When we read speculative fiction, our minds conjure up the most fantastic creations. Through writers like H.G. Wells we are able to transcend time and space, even envision the most terrifying aliens. How these creatures look, however, is entirely dependent on our own imagination. Ed French is an Oscar nominated and Emmy Award winning special effects make-up artist whose job it is to bring such dreams into the realm of reality. He has worked on some of the most successful science fiction franchises, Star Trek and the Terminator series, and now, more recently, on Westworld. We asked him some questions about his job in the entertainment industry.
Historyradio.org: How does one become a special effects man in Hollywood?
Ed French: Talent and perseverance. Luck plays a part. I think you have to love the whole process of film making . Most of the people I know that do this for a living dreamed about working in movies from an early age.
Historyradio.org: How much of what we see on TV and cinema is produced by make-artists and special effects men (and women), like yourself, and how much is the vision of the director
Ed French: On T2, James Cameron had a very clear, specific vision about every aspect of his him. He made his own drawings. When I worked on Star Trek VI, Nicholas Meyer wouldn’t micro-manage. He gave me complete freedom to create the alien characters the way I saw them. I’ve often worked on projects where I was contracted to create a character based on a drawing by an art director or rendered by a production artist. In the end though, when that character arrives on set, the finished work of the makeup artist will determine if the “vision” has succeeded.
Historyradio.org: Do you have a particularly well-developed imagination?
Ed French: I think that as A Special Effects Makeup Artist I’m a conduit for other people’s imagination. I’m a creative person. I feel as though I’ve come up with some imaginative ways to make characters or certain effects believable to the camera’s eye. Interesting question. Quite often I’m required to create an effect such as say, an autopsy makeup with an actor lying in a morgue with a closed, sewn up “Y incision” scar and 3 bullet holes in the chest. That should appear exactly the way the audience EXPECTS it to look.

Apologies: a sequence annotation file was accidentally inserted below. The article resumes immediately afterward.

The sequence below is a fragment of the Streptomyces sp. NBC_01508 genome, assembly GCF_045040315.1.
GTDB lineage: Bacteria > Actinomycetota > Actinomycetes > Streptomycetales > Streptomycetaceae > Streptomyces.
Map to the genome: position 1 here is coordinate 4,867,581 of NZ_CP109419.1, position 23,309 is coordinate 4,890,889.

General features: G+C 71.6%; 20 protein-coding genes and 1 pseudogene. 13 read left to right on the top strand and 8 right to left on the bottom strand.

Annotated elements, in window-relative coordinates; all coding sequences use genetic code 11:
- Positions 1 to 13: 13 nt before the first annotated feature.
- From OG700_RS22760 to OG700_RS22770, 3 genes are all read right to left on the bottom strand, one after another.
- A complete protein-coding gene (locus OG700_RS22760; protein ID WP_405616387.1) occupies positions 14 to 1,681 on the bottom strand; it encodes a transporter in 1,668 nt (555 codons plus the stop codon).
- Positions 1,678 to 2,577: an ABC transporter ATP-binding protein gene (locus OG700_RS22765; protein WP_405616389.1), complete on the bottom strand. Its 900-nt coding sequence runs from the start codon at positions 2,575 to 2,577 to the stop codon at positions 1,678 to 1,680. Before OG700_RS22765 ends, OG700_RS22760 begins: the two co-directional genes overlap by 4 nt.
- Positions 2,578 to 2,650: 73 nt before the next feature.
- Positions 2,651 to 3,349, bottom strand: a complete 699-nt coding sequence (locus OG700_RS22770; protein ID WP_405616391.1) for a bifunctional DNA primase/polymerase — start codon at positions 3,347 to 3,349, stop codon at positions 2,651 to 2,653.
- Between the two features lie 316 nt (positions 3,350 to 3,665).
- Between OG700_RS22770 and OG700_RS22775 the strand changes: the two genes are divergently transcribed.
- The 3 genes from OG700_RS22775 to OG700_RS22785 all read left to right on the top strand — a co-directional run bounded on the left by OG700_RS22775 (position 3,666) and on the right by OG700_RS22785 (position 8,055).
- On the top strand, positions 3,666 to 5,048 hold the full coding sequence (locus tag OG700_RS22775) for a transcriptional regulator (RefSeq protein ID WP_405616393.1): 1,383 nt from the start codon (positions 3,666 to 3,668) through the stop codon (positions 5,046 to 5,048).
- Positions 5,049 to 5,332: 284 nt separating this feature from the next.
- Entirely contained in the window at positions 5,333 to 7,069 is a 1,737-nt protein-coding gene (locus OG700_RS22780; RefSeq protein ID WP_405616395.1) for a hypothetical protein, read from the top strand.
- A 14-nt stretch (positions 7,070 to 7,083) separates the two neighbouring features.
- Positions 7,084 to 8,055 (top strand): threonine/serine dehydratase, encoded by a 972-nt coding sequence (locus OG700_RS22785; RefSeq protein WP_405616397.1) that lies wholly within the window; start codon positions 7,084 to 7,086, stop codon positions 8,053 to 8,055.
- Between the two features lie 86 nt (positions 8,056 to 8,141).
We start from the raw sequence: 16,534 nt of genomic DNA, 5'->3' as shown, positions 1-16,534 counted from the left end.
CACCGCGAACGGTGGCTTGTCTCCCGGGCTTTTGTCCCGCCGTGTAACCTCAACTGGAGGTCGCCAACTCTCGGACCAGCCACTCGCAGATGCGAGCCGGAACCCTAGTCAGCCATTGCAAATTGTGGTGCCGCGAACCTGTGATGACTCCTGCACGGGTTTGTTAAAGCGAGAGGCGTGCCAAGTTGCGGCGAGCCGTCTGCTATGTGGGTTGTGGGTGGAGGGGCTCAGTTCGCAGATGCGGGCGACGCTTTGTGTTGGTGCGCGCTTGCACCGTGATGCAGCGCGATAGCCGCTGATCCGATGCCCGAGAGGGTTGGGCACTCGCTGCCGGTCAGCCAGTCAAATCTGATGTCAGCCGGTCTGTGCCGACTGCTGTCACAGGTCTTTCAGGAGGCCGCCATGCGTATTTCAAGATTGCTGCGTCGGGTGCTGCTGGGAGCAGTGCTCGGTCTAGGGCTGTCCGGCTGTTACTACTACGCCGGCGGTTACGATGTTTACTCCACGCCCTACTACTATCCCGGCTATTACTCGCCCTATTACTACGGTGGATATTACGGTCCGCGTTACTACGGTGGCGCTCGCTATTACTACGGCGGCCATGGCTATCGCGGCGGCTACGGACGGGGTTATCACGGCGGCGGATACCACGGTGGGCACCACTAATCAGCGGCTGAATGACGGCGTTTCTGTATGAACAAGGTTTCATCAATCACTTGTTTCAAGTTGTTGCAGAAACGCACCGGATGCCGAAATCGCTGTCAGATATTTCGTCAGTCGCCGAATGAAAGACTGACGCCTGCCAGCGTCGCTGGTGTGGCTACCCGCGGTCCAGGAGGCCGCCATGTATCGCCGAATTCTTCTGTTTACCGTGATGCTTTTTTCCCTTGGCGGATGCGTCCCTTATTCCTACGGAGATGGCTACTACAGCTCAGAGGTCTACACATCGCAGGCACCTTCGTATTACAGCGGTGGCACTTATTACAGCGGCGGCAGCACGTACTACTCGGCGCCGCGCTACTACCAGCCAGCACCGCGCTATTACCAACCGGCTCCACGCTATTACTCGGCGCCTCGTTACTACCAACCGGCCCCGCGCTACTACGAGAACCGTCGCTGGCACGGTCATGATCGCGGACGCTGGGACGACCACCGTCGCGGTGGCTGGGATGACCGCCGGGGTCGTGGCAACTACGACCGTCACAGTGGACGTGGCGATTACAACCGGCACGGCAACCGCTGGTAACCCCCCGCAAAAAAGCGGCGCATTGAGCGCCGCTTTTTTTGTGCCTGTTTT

Historyradio.org: How do you know if an alien is realistic on not? Are you inspired by creatures in nature?
Ed French: I don’t consider most of the aliens I ’ve done to be “realistic.” Star Trek is to realistic aliens as “The Wizard of Oz” is to realistic lions…perhaps the most “realistic aliens” were the ones in “2001: A Space Odyssey.” They were mysterious entities beyond our comprehension and Kubrick depicted them as such. Sometimes the alien makeup concepts I do will integrate elements from a creature in nature. I try to make them appear somewhat plausible. Organic.
Historyradio.org: Some of the make-up work is extremely elaborate. What is the longest make-up session you have had?
Ed French: “White Chicks.” It took almost 5 hours to turn Sean Wayans (an African-American comedian) into a white woman. And after that, constant touch-ups were required. I was trying to maintain a “beauty” makeup over prosthetics that transformed a black man into a hot young white woman. I would start at 3:30 AM and work till 7P.M. And then I had to clean the prosthetics and body paint off, which usually took about an hour. There were a few shooting days when the turnaround was about 6 hours.
Historyradio.org: You have worked with some pretty famous actors. Do you ever get star struck?